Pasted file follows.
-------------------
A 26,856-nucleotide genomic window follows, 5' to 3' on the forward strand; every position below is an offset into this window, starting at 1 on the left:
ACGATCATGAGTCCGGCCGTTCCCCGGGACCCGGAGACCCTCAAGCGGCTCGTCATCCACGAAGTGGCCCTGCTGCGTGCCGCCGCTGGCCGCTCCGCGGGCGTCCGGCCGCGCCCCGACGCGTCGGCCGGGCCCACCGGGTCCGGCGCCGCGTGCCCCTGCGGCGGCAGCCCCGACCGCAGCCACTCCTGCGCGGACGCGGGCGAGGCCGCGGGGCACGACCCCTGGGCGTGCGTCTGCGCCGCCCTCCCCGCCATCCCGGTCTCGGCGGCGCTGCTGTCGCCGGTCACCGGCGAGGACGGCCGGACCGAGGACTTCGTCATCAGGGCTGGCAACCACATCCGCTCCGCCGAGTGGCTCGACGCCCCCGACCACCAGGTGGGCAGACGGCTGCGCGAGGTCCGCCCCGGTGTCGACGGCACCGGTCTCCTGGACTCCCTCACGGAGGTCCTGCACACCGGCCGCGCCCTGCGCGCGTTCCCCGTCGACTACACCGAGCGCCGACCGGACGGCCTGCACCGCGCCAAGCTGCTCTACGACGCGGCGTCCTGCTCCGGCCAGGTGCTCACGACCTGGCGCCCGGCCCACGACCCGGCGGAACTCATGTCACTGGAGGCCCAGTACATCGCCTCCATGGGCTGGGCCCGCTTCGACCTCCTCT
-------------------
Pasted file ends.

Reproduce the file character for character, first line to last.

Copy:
A 26,856-nucleotide genomic window follows, 5' to 3' on the forward strand; every position below is an offset into this window, starting at 1 on the left:
ACGATCATGAGTCCGGCCGTTCCCCGGGACCCGGAGACCCTCAAGCGGCTCGTCATCCACGAAGTGGCCCTGCTGCGTGCCGCCGCTGGCCGCTCCGCGGGCGTCCGGCCGCGCCCCGACGCGTCGGCCGGGCCCACCGGGTCCGGCGCCGCGTGCCCCTGCGGCGGCAGCCCCGACCGCAGCCACTCCTGCGCGGACGCGGGCGAGGCCGCGGGGCACGACCCCTGGGCGTGCGTCTGCGCCGCCCTCCCCGCCATCCCGGTCTCGGCGGCGCTGCTGTCGCCGGTCACCGGCGAGGACGGCCGGACCGAGGACTTCGTCATCAGGGCTGGCAACCACATCCGCTCCGCCGAGTGGCTCGACGCCCCCGACCACCAGGTGGGCAGACGGCTGCGCGAGGTCCGCCCCGGTGTCGACGGCACCGGTCTCCTGGACTCCCTCACGGAGGTCCTGCACACCGGCCGCGCCCTGCGCGCGTTCCCCGTCGACTACACCGAGCGCCGACCGGACGGCCTGCACCGCGCCAAGCTGCTCTACGACGCGGCGTCCTGCTCCGGCCAGGTGCTCACGACCTGGCGCCCGGCCCACGACCCGGCGGAACTCATGTCACTGGAGGCCCAGTACATCGCCTCCATGGGCTGGGCCCGCTTCGACCTCCTCT